During this episode on government spending, touching on budget deficits, the United States debt and taxes, Dennis McCuistion is joined by:
During this engaging, high energy discussion on the role that government has played in the financial crisis of today, we are enlightened by the experts in causes, solutions, and cautions regarding budget deficits, United States debt and taxes.
Richard Rahn addresses supply side economics. Supply side economics is:
“a school of macroeconomic thought that argues that economic growth can be most effectively created using incentives for people to produce (supply) goods and services, such as adjusting income tax and capital gains tax rates, and by allowing greater flexibility by reducing regulation.”
Addressing the flat tax, Richard Rahn says that it is presently used in 26-28 countries. However, Iceland is getting rid of their flat tax, which was too high at 37%. Flat tax is supposed to be a low rate system as it is in Central and Eastern Europe. He says flat tax is not a silver bullet. More growth and more entrepreneurship is still needed.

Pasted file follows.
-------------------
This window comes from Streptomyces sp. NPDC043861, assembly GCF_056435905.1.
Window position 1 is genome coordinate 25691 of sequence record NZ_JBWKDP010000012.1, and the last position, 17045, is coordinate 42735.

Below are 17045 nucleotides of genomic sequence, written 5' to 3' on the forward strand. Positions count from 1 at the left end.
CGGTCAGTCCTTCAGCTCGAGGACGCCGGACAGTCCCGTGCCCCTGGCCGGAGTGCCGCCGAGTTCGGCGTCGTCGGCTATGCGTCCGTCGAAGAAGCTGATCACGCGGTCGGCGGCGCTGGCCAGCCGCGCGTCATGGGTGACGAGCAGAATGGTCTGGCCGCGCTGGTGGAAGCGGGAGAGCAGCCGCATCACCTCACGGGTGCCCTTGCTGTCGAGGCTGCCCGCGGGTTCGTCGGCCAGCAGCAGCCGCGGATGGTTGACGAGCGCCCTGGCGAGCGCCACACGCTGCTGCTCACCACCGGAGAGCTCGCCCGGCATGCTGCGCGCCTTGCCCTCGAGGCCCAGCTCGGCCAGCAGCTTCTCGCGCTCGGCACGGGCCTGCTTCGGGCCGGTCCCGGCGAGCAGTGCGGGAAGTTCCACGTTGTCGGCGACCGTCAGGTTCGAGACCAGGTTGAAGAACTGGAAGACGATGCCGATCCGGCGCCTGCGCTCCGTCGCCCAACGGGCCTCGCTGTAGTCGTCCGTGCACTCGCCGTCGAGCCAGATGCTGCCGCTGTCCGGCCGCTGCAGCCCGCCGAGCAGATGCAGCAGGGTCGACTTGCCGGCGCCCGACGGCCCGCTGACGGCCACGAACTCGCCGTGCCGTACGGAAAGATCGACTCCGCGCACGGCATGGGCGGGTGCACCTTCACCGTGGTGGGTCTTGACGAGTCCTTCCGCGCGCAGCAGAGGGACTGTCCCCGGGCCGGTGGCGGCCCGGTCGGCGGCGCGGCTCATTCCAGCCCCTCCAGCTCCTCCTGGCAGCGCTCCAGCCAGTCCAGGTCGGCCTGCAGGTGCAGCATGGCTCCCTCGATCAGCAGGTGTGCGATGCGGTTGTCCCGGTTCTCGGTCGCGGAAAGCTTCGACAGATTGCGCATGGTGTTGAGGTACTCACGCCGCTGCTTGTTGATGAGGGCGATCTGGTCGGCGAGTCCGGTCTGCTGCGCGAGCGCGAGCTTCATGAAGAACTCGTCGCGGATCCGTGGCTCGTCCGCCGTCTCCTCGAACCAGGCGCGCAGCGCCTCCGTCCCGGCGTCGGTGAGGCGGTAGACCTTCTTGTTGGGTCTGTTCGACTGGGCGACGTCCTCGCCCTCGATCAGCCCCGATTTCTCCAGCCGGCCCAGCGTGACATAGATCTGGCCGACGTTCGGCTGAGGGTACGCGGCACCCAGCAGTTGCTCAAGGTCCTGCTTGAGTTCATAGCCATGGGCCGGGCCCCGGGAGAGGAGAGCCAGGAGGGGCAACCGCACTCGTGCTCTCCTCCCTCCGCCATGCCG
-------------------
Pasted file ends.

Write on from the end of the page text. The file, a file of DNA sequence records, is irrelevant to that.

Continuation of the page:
Stephen Moore and Daniel Mitchell also address the tax situation and address the fair tax. The fair tax is a national consumption tax that is essentially a sales tax. This would eliminate the need for corporate and personal income tax. They assert that this would be a dream come true and of great benefit, saying that the world is passing us by. They warn, the United States may have to raise taxes to pay for the new health care system.
Spending some time to discuss big government and 2010, they touch on tax cuts, government spending and predict that the death tax, capital gains and personal taxes will go up in 2010. The offer warnings on the vat tax as well.
Wrapping up the conversation, they discuss the Laffer Curve, tax rates, taxable income and tax revenue and how tax is collected. Citing history, they discuss the President Regan Administration and the current concern about a massive tax increase on the middle class.
This episode offers compelling inside into today’s economic times. We welcome your comments on the episode below.
1802 – 10.04.09